CEO – Captain Francis Micah
To be among the top three dry-docking and shipbuilding yards in Africa by the year 2030.
To combine facilities, appropriate technology and employees for the delivery of high quality professional oil and marine services that meet our client’s requirements in a healthy, safe and friendly environment.
Being open and honest in all our dealings with customers and maintaining the highest level of Integrity.
We are committed to creating a caring organization.We view Zero Harm to people and environment as
an integral part of our business.
We strive for excellence through continual improvement and innovation.
The construction of Tema Shipyard and Dry-dock (“the Shipyard”) was commenced in 1964 by the government of Ghana during the construction of the Tema Harbour as part of the overall infrastructure requirement for Ghana’s maritime industry. It was originally designed to be the largest dock between the Cape of Good Hope (South Africa) and the southern tip of Europe. It is located on a 48.45-acre land, adjacent to the Port of Tema.
It operated as part of the port authority until 1970 when the government of Ghana assigned the management of the Shipyard to the Tema Shipyard and Dry-dock Corporation, a statutory corporation created under Legislative Instrument (L.I) 676 as a state owned enterprise. The Corporation operated the Shipyard until the mid-1990s, when as part of the then government’s divestiture programme, the Corporation was converted into a company called – Tema Shipyard and Dry-dock Company Ltd (TSDC). In 1996, the government divested sixty (60) percent of its interests in the company to a strategic partner, Penang Shipbuilding and Construction (“Penang”) of the Business Focus Group and the name of the company was changed to PSC Tema Shipyard. Penang was subsequently acquired by Boustead Heavy Industries (“Boustead”) which took over the sixty (60) percent shareholding in the company.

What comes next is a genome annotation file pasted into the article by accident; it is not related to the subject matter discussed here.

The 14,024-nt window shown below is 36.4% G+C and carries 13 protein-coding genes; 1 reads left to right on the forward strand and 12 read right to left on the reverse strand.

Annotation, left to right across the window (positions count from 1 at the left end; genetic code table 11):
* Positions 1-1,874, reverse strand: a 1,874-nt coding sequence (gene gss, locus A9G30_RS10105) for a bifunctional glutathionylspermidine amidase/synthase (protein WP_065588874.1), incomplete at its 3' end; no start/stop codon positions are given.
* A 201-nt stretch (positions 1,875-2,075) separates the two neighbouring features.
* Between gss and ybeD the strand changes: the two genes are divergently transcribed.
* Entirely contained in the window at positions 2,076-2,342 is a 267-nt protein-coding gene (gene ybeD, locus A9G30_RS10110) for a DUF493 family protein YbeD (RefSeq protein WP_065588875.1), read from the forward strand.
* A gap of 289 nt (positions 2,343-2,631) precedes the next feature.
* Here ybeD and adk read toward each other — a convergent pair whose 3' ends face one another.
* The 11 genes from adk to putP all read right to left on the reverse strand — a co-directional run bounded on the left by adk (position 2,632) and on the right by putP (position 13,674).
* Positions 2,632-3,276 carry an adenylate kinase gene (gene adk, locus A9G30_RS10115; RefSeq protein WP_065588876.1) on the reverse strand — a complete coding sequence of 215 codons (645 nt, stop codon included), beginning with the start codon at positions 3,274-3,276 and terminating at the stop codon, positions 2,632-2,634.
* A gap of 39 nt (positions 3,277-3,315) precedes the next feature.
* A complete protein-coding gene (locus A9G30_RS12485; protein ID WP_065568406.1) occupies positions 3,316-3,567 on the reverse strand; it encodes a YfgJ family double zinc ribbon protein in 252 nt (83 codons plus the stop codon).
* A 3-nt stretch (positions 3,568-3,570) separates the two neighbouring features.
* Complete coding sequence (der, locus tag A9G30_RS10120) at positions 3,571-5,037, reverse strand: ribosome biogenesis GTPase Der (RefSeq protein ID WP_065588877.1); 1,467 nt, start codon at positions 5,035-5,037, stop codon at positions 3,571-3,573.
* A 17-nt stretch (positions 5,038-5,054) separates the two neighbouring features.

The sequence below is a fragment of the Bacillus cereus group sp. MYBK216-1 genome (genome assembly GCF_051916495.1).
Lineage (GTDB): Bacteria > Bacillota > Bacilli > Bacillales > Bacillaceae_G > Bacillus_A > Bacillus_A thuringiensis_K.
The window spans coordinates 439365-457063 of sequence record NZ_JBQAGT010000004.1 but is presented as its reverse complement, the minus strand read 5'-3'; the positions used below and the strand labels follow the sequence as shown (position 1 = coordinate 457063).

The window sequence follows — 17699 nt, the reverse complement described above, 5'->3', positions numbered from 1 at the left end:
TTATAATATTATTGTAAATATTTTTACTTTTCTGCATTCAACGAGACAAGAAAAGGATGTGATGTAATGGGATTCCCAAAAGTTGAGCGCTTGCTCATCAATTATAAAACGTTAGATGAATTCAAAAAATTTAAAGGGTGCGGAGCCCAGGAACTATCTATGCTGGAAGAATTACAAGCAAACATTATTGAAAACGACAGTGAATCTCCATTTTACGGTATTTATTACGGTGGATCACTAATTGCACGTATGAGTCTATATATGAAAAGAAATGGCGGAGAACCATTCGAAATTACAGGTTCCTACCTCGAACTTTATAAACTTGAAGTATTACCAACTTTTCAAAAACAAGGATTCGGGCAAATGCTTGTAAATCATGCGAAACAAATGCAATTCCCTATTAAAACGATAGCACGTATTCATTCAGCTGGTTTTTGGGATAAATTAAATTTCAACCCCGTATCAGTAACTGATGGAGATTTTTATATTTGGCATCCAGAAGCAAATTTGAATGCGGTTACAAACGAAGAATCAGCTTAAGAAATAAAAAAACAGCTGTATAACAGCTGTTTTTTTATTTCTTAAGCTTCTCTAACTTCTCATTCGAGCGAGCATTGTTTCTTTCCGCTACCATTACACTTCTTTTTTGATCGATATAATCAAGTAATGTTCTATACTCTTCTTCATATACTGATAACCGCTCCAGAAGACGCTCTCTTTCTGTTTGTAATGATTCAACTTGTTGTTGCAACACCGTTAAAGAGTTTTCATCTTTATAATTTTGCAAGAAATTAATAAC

Although the goal of the divestiture was to help transform the shipyard into a modern, well-equipped facility to meet the nation’s strategic objectives, both Penang and Boustead failed to make the required investment leading to a court action by government of Ghana against Penang/Boustead. Subsequently, Boustead (with Penang’s concurrence) agreed to sell its shares to the government of Ghana which government of Ghana (through the Ghana Ports and Harbours Authority, ‘GPHA’) duly paid for to regain its 100 per cent ownership of the shipyard together with its assets.
Being a maritime infrastructure, coupled with GPHA’s own proven ability to successfully manage maritime infrastructures, the government handed over the shipyard to the GPHA to manage, operate and eventually attract investors into the shipbuilding activity.